If you are looking for something more along the luxury side of pens anything $20 and beyond, check out our other articles on the subject for ideas on what to find in your budget:

How much do you use a pen?

Century II Black Gold Trim Rollerball Pen

You've got to consider how much use you're going to get out of the pen.

Is the pen just for looks? (by the way, it's COMPLETELY okay to buy a luxury pen for looks)

Do you use your pen for hours at a time or for small notes throughout the day?

If you are sitting down to write a letter, something formal, or are trying to get the most out of your signature, try a fountain pen or a rollerball at least.

For journaling, I'm a big fan of a rollerball, felt-tip, or gel ink pen since I am not worried too much about drying time, and I want my handwriting to look real nice with no hand cramps along the way.

Doing a cross word puzzle? Go fine tip gel pen, ideally fine enough that there is still room in the box if you make a mistake and have to write over your letter.

Writing periodically throughout the day (all my teachers out there grading papers!)? I'd go ballpoint so you never have to worry about getting your ink flowing.

Most high quality pens can handle a lot of use, so don't be worried about spending a lot on a pen that will only work for like a week. That won't happen.

But some pens are constructed out of—and finished with—materials like gold which can tarnish; that'll just require some cleaning, but it might mean you just use that pen for special occasions.

And this leads us now to talk about...

Construction Material

Cross Classic Gold Ballpoint Pen

The construction material is what the body of the pen and the internal workings are made up of versus the finish of the pen.

Construction materials will have a huge impact on how long your pen lasts and its weight/feel.

Cheaper pens will rarely have a distinction between the internal construction materials and the finish. What you see is pretty much what you get.

More expensive pens are going to invest quite a bit in the internal workings and materials (especially since, at a certain price point, they start to come with warranties). 

Construction materials are predominantly made up of plastic or metal.

Some are made of wood or solid gold, but this means the inner workings are likely from various metals or plastics.

The quality of the plastic or metal is going to change exponentially based on price.

Pen Finish (aka The Look of the Pen)

Lustrous Chrome Cross Classic Century Pen & Pencil Set

Welcome to a mad, mad, mad, mad world. Really, what can’t be a pen finish nowadays. To list a few pen finishes:

  • gold of a variety of karats
  • wood of a variety of varnishes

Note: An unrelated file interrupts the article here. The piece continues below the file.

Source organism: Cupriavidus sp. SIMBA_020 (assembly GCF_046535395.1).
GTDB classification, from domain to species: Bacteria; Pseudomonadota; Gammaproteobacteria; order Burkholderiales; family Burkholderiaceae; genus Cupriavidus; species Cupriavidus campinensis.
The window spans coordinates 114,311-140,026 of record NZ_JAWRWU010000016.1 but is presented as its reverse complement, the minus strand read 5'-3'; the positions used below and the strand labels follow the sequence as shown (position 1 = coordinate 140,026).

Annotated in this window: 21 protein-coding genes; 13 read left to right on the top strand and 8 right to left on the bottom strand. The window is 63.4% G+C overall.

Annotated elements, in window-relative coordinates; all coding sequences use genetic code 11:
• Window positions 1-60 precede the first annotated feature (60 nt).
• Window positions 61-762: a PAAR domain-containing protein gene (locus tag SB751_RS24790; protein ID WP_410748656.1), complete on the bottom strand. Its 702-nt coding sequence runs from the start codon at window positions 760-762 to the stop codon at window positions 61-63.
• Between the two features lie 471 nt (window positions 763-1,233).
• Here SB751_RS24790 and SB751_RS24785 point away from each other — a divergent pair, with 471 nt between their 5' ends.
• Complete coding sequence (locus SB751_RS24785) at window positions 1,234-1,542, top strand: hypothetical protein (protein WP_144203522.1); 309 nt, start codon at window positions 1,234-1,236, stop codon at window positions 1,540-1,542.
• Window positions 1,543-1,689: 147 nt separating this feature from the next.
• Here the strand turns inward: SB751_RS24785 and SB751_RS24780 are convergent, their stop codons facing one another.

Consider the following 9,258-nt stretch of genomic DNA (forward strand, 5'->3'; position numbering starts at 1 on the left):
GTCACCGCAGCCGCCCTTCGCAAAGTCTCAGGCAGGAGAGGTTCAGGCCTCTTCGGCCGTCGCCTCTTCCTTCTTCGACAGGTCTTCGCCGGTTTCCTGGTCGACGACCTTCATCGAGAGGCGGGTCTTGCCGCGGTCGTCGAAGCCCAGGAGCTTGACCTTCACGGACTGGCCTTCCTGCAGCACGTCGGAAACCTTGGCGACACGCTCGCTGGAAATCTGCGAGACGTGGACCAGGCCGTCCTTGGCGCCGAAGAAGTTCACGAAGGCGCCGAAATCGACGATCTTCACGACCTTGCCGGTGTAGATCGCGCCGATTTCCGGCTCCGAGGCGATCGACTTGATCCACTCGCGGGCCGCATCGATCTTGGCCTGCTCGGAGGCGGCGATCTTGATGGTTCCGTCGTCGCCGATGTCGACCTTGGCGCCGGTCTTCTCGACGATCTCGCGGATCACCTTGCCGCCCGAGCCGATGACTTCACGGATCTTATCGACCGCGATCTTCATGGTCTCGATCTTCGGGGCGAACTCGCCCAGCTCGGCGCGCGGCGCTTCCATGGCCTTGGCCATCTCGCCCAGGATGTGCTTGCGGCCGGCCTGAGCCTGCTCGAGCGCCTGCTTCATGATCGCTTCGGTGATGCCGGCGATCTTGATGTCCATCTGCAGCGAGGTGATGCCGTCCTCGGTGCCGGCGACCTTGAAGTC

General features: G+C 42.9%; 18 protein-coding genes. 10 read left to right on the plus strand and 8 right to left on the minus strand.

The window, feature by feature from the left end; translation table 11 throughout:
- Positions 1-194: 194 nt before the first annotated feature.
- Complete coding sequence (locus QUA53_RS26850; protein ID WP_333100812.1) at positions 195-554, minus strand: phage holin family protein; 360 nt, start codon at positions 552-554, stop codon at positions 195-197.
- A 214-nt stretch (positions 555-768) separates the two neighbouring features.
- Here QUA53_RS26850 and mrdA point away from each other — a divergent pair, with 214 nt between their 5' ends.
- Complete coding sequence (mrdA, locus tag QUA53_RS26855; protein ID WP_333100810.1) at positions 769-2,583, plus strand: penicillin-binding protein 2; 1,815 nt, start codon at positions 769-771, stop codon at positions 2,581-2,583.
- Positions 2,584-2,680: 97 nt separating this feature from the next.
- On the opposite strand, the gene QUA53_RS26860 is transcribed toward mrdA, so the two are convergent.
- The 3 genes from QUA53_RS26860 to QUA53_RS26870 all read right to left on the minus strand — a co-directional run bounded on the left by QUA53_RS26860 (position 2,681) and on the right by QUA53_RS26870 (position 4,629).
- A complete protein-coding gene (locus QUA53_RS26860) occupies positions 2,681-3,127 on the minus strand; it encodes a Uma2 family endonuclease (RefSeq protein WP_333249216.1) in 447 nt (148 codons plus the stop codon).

• chrome of a variety of chromieness
  • lacquer of any color your heart desires
  • titanium (please note buying a titanium pen automatically comes with the hit song by David Guetta featuring Sia being stuck in your head for approx. 18.3 hours)*

The look of the pen is going to come entirely down to preference. Find something you think is real sharp and go for it. 

(Also! Don’t forget about appointments aka accents. This is what the clip, banding, tip, all that kind of stuff looks like.)

*Don't believe me? Just listen to it once.

Novelty Pens

Dayspring Personalized Blue Lumen Light Up Pen

Novelty pens are here to either be bought in bulk cheap and passed out at the teller of your bank or to be something crazy and fun (shoutout to those awesome wood animal pens they had at the zoo gift shop).

Promotional pens are novelty pens bought in bulk that are used for advertising. They usually have a company name or logo printed or engraved on them. 

The fun ones will come in all shapes, sizes, and colors. They might light up or turn into a laser point. They are meant to be a gimmick more than anything (but I love a good gimmicky pen; down with snobbery!).

Who are you buying a pen for?

This is one of those questions that's really going to direct your shopping efforts.

There's two general categories for who you might buying for: yourself or someone else.

Buying a pen for yourself

Buying a pen for yourself is the simplest category.

You only need to focus on what you want, and that means just following a lot of what we've said here already and matching it up with things you intuitively feel you want.

Do you want a fountain pen?

Do you want it engraved?

What construction material and finish do you want it to have?

Just go through my checklist and check the availability of the company from which you wish to buy your fancy-schmancy new pen.

Buying a pen as a gift

Here's the real kicker.

Trying to buy the best pen for someone else can feel really daunting at first, but I'll break it down really easy.

(Our checklist also includes a section on buying for someone else, so everything I'm about to say can be found there, but let's talk a bit more in-depth about it.)

Here's 4 questions to ask yourself when buying for someone else:

  1. What is their relationship to you?
  2. What is the occasion for buying?
  3. What's the purpose of getting them a pen?
  4. What will they do with the pen?

First, and this is obvious, you need to consider the person you're buying for. what is their relationship to you? Are they a family member? A friend? A romantic partner? A fellow professional?

Different relations may dictate how much you spend on a pen (don't break the bank when buying for a coworker or a boss). Dad might like a black lacquer ballpoint pen with gold accompaniments, but a friend might be completely happy with a fully chrome rollerball.